Noting that people of all faiths could not celebrate festivals the usual way this year, Queen Elizabeth’s Christmas message on Friday hailed Diwali, the festival of lights, which she said provided moments of hope and unity in a year that has kept people apart.
The widely-watched royal message recorded in mid-December in Windsor did not mention “pandemic” or “Covid-19”, but she said the year that has necessarily kept people apart has, in many ways, brought them closer.
She said, “Every year, we herald the coming of Christmas by turning on the lights. And light does more than create a festive mood – light brings hope. For Christians, Jesus is ‘the light of the world’, but we can’t celebrate his birth today in quite the usual way.
“People of all faiths have been unable to gather as they would wish for their festivals, such as Passover, Easter, Eid and Vaisakhi. But we need life to go on. Last month, fireworks lit up the sky around Windsor, as Hindus, Sikhs and Jains celebrated Diwali, the festival of lights, providing joyous moments of hope and unity – despite social distancing.”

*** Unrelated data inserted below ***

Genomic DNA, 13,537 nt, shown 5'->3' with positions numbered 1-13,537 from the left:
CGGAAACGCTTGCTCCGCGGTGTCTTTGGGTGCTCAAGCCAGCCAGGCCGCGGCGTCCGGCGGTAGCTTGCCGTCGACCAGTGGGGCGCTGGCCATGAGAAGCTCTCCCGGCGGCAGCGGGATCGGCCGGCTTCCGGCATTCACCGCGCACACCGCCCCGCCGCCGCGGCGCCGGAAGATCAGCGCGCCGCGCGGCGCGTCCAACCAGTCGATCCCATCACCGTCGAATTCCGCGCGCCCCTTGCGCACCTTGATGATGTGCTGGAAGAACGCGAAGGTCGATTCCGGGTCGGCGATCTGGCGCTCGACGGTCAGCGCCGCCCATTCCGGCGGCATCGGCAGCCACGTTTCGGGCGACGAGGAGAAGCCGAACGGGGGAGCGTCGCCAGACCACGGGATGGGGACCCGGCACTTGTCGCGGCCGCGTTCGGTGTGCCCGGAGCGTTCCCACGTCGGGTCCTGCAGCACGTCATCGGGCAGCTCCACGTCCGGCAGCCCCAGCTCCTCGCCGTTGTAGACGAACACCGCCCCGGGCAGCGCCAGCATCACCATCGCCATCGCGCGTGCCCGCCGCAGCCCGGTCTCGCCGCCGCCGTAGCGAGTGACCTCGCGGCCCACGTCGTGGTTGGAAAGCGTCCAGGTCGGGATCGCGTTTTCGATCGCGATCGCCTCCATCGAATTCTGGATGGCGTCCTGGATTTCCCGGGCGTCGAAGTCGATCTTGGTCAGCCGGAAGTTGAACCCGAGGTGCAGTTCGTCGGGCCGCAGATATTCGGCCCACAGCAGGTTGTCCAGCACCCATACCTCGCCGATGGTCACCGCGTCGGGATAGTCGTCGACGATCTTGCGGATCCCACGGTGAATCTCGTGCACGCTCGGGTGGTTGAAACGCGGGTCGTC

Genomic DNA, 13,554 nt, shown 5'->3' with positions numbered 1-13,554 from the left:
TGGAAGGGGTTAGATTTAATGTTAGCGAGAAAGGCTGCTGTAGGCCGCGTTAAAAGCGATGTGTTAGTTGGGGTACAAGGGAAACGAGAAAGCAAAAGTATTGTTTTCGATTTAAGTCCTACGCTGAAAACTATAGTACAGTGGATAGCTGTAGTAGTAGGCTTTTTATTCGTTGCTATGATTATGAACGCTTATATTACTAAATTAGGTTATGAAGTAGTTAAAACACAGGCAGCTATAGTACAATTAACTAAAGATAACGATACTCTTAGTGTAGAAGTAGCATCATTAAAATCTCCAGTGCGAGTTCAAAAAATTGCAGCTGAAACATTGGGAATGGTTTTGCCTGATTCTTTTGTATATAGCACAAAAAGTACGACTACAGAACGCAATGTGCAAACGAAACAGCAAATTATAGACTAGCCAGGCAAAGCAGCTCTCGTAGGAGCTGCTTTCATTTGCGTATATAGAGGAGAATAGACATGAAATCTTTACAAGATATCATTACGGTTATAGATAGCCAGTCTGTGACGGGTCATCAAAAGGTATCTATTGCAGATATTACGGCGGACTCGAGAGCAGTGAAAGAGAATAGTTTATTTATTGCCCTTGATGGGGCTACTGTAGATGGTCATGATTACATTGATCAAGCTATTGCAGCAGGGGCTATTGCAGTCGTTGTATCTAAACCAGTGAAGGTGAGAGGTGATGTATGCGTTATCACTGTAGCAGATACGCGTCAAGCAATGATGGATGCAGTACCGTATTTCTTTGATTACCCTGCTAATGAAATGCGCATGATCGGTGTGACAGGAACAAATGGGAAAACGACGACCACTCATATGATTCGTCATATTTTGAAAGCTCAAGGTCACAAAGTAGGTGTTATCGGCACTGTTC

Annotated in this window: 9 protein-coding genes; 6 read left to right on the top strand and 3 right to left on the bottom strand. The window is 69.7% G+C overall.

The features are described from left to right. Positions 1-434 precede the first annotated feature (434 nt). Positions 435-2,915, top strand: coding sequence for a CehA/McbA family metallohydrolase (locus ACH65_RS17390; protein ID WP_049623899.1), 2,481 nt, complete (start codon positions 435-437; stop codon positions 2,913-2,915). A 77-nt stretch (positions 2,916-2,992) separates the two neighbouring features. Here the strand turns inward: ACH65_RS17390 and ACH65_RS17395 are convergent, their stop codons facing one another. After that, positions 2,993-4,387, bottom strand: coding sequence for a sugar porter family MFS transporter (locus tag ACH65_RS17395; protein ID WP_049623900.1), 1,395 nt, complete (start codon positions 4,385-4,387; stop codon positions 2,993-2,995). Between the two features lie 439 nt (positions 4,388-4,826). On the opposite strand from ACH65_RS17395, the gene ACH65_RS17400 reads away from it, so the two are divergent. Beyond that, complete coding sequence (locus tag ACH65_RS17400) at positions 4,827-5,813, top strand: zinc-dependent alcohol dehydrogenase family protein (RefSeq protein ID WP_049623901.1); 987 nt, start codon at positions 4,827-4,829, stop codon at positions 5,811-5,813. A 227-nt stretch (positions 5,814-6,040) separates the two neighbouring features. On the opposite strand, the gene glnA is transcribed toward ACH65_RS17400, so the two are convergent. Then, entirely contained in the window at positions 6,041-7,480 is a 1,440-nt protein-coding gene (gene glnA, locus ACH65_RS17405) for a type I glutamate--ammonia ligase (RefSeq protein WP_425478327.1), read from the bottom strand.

The queen, 94, Prince Philip, 99, and other members of the British royal usually spend Christmas in the country retreat of Sandringham, Norfolk, but the royal couple has been living in Windsor and will not visit other family members due to Covid-19 restrictions.
Across the Commonwealth, she said stories of people volunteering in communities had inspired her and her family.
Paying tributes to nurses, the youth and others who rose to the challenges of the year, she said, “There is hope in the new dawn.”
She said, “Of course, for many, this time of the year will be tinged with sadness: some mourning the loss of those dear to them, and others missing friends and family-members distanced for safety, when all they’d really want for Christmas is a simple hug or a squeeze of the hand.
“If you are among them, you are not alone, and let me assure you of my thoughts and prayers,” she added, wishing people “a very happy Christmas”.